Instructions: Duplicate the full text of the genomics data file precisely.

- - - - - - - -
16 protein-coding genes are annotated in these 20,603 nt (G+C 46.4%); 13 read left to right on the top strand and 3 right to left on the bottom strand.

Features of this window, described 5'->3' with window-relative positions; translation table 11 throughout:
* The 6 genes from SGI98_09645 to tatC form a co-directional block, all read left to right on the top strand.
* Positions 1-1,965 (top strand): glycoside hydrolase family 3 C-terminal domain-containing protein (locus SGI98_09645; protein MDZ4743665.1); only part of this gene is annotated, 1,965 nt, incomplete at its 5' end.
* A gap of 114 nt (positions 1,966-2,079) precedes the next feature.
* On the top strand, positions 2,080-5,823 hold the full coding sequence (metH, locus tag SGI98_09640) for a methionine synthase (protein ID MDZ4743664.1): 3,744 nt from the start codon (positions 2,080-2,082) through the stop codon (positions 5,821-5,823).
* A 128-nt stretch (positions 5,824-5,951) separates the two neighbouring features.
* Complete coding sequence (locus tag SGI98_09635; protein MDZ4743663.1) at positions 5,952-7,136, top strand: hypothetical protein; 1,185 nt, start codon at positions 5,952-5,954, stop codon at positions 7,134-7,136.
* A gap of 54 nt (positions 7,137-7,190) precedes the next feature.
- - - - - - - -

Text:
16 protein-coding genes are annotated in these 20,603 nt (G+C 46.4%); 13 read left to right on the top strand and 3 right to left on the bottom strand.

Features of this window, described 5'->3' with window-relative positions; translation table 11 throughout:
* The 6 genes from SGI98_09645 to tatC form a co-directional block, all read left to right on the top strand.
* Positions 1-1,965 (top strand): glycoside hydrolase family 3 C-terminal domain-containing protein (locus SGI98_09645; protein MDZ4743665.1); only part of this gene is annotated, 1,965 nt, incomplete at its 5' end.
* A gap of 114 nt (positions 1,966-2,079) precedes the next feature.
* On the top strand, positions 2,080-5,823 hold the full coding sequence (metH, locus tag SGI98_09640) for a methionine synthase (protein ID MDZ4743664.1): 3,744 nt from the start codon (positions 2,080-2,082) through the stop codon (positions 5,821-5,823).
* A 128-nt stretch (positions 5,824-5,951) separates the two neighbouring features.
* Complete coding sequence (locus tag SGI98_09635; protein MDZ4743663.1) at positions 5,952-7,136, top strand: hypothetical protein; 1,185 nt, start codon at positions 5,952-5,954, stop codon at positions 7,134-7,136.
* A gap of 54 nt (positions 7,137-7,190) precedes the next feature.